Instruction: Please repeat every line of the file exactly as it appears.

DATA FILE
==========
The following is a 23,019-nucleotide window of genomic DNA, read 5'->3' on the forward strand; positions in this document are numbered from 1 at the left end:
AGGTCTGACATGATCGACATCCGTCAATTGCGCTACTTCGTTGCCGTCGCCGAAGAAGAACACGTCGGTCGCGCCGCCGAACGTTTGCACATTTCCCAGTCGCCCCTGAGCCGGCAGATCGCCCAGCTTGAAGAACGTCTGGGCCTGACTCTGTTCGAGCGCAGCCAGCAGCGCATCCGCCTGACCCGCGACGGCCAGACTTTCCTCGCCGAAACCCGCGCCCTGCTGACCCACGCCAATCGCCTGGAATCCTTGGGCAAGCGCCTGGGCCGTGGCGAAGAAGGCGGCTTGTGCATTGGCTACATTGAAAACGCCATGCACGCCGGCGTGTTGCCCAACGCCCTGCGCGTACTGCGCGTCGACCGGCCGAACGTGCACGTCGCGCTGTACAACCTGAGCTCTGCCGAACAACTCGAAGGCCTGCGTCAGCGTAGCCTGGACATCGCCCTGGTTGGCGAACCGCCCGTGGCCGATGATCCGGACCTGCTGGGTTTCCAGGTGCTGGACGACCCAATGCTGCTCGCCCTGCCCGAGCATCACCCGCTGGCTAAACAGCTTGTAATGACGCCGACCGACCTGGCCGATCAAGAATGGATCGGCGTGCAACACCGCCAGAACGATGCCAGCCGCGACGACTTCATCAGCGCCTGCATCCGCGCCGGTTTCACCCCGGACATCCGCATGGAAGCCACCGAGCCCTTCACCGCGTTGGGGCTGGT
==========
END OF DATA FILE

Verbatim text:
The following is a 23,019-nucleotide window of genomic DNA, read 5'->3' on the forward strand; positions in this document are numbered from 1 at the left end:
AGGTCTGACATGATCGACATCCGTCAATTGCGCTACTTCGTTGCCGTCGCCGAAGAAGAACACGTCGGTCGCGCCGCCGAACGTTTGCACATTTCCCAGTCGCCCCTGAGCCGGCAGATCGCCCAGCTTGAAGAACGTCTGGGCCTGACTCTGTTCGAGCGCAGCCAGCAGCGCATCCGCCTGACCCGCGACGGCCAGACTTTCCTCGCCGAAACCCGCGCCCTGCTGACCCACGCCAATCGCCTGGAATCCTTGGGCAAGCGCCTGGGCCGTGGCGAAGAAGGCGGCTTGTGCATTGGCTACATTGAAAACGCCATGCACGCCGGCGTGTTGCCCAACGCCCTGCGCGTACTGCGCGTCGACCGGCCGAACGTGCACGTCGCGCTGTACAACCTGAGCTCTGCCGAACAACTCGAAGGCCTGCGTCAGCGTAGCCTGGACATCGCCCTGGTTGGCGAACCGCCCGTGGCCGATGATCCGGACCTGCTGGGTTTCCAGGTGCTGGACGACCCAATGCTGCTCGCCCTGCCCGAGCATCACCCGCTGGCTAAACAGCTTGTAATGACGCCGACCGACCTGGCCGATCAAGAATGGATCGGCGTGCAACACCGCCAGAACGATGCCAGCCGCGACGACTTCATCAGCGCCTGCATCCGCGCCGGTTTCACCCCGGACATCCGCATGGAAGCCACCGAGCCCTTCACCGCGTTGGGGCTGGT